Over the past month I have been helping to develop our approach to engagement, particularly with young people. In early April, I helped to facilitate the first round of Digital Co-Creation Workshops. The workshop I joined was with residents of Gorgie Dalry, who provided a fascinating insight into their local area. I enjoyed recording their conversations, which focussed on a range of themes, including Gorgie Dalry’s heritage and character, routes, and creating an environment to sustain local business. Though the number of sign-ups for the session was lower than we originally hoped, it seemed that having a smaller group made for thoughtful discussions, which provided all participants with a chance to speak. Last week I developed the youth surveys, which we will embed in Google Earth to create an interactive tool, to engage young people in both locations. I have enjoyed considering the project from a young person’s perspective, and hope we can use the responses to deliver something meaningful for a demographic that has been so badly affected by the pandemic. This week, I will be working with Abigail to prepare for an engagement event taking place in Dalkeith next week. With volunteers from a local art club, we plan to interview the general public, and through this, and through this continue to generate ideas to shape the ‘tweak’.

Wow, hold on — where did April go? I think I may have gotten lost inside a spreadsheet there for a few weeks: this month, I’ve been doing a lot of work with the feedback and ‘visions of success’ shared with us by the Advisory Board and, excitingly, the community members who took part in New Practice’s first set of workshops. By grouping comments that resonate with one another, I’ve been developing key indicators for a ‘shared’ sense of project success — priorities that participants from local communities, practitioners on the Advisory Board and members of the Project Team have emphasised in our conversations so far. Here’s what we’ve got: Collaboration; Impact; Knowledge; Community Participation; Critical Reflection.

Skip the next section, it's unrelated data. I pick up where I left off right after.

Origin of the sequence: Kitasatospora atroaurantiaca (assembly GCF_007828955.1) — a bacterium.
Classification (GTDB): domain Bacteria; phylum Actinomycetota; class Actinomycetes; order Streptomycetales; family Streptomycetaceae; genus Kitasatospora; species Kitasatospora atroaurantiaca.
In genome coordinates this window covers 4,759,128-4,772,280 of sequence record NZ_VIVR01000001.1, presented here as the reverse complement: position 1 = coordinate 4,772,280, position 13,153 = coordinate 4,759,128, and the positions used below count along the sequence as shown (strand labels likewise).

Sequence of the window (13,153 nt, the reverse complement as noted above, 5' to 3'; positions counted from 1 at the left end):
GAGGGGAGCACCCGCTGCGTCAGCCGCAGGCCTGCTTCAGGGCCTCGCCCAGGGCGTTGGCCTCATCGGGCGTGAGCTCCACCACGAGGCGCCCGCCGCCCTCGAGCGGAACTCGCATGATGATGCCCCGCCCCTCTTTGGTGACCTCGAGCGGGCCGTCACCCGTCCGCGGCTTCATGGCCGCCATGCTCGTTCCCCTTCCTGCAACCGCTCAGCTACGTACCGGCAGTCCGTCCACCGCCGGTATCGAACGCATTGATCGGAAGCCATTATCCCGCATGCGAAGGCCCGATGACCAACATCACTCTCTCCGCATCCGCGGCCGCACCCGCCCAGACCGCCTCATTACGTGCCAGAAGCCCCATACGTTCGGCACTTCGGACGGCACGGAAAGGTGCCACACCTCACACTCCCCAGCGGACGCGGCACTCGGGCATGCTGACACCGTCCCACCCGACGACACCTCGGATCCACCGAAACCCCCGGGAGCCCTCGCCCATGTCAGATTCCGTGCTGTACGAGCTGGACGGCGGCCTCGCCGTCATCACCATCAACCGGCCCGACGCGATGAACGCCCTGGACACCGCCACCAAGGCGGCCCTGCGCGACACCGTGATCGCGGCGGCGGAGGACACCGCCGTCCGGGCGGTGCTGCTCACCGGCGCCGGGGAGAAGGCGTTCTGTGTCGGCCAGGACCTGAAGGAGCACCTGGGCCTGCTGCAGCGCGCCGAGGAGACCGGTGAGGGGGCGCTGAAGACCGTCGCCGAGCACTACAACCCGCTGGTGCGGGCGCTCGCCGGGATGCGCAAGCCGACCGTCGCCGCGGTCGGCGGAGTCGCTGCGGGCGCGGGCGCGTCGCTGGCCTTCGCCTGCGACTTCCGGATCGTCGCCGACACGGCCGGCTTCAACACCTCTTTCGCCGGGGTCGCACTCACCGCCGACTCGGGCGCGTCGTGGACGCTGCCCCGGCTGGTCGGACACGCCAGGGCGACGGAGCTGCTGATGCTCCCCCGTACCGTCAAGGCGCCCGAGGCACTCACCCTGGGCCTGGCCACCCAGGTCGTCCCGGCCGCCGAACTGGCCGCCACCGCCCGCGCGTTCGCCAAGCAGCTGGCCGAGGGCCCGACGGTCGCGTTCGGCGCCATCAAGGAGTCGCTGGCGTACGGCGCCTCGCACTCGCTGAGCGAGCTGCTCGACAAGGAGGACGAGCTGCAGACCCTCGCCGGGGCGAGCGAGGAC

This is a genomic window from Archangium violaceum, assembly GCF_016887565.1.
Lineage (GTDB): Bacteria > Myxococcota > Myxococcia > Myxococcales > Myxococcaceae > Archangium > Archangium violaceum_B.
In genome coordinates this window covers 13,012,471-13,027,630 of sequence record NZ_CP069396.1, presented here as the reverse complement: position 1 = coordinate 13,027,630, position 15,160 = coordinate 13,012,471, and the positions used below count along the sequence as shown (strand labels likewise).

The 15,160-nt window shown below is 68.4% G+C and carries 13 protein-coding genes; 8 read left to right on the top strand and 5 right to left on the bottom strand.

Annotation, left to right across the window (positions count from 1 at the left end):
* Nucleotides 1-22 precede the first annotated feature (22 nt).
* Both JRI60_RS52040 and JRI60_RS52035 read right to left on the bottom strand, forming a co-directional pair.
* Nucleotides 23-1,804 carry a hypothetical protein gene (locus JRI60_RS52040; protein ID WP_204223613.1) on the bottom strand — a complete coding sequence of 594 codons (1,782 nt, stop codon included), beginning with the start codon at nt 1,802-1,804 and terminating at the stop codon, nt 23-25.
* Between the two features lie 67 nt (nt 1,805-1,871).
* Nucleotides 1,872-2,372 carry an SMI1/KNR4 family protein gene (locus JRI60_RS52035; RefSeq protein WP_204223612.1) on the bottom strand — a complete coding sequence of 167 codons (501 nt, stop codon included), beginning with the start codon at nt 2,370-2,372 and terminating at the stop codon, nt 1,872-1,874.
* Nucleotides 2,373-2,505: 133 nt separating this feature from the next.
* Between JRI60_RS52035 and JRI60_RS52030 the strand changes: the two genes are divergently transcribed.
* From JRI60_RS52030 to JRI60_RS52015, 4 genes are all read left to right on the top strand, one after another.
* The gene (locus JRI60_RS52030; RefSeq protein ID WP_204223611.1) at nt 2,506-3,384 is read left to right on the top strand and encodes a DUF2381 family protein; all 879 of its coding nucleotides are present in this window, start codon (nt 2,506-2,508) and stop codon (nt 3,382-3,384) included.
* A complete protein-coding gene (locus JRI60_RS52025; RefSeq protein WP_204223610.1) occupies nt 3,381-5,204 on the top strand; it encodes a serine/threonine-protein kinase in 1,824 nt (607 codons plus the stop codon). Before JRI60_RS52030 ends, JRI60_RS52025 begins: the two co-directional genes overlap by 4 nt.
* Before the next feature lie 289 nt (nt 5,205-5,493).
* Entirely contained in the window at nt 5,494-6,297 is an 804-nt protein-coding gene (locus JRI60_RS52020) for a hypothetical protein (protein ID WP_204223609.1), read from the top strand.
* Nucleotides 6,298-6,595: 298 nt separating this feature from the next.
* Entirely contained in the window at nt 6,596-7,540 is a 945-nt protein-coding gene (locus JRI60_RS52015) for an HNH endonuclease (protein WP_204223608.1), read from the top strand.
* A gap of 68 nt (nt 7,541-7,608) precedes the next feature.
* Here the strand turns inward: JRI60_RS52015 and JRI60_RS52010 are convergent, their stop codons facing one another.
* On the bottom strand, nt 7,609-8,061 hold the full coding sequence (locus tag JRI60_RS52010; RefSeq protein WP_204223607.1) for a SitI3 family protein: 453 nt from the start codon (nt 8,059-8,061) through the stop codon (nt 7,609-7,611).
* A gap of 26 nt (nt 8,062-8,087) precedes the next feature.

The thing is, listed like that, they just sound like buzzwords! (Looking at you, ‘impact’.) That’s why I haven’t deleted all these other columns of comments, concerns, criteria, notes, quotes, ideas and lessons-learned, though. Rather than seeing the evaluation criteria and key indicators as a finalised-and-flawless checklist of ideals, we’re keen to treat them as part of an ongoing, interactive process — and one that doesn’t simply end with the conclusion of this project. Jenny and I have been talking a lot lately about the project’s final report: what should be in it, and how it can be useful for others. We want our evaluation criteria — but also New Practice’s designs, Megan’s films, the Advisory Board’s recommendations, the workshop participants’ insights and the other contents of the report — not simply to reflect our project’s accomplishments, but also to contribute forward to other projects and efforts to reimagine local high streets and support their communities.

Just now, for instance, I’m drafting a map of the project — what I’ve taken to calling its ‘project ecology’ — and it’s made me realise just how important that final (and perhaps least buzzword-y?) key indicator is for our project. We want the final report to encourage critical reflection, for others to review, adapt, modify, (tweak!), critique and respond to our efforts: we want our project to help create more pleasant and equitable public spaces as part of a much larger, ongoing dialogue and collaboration between local communities, businesses, government and practitioners.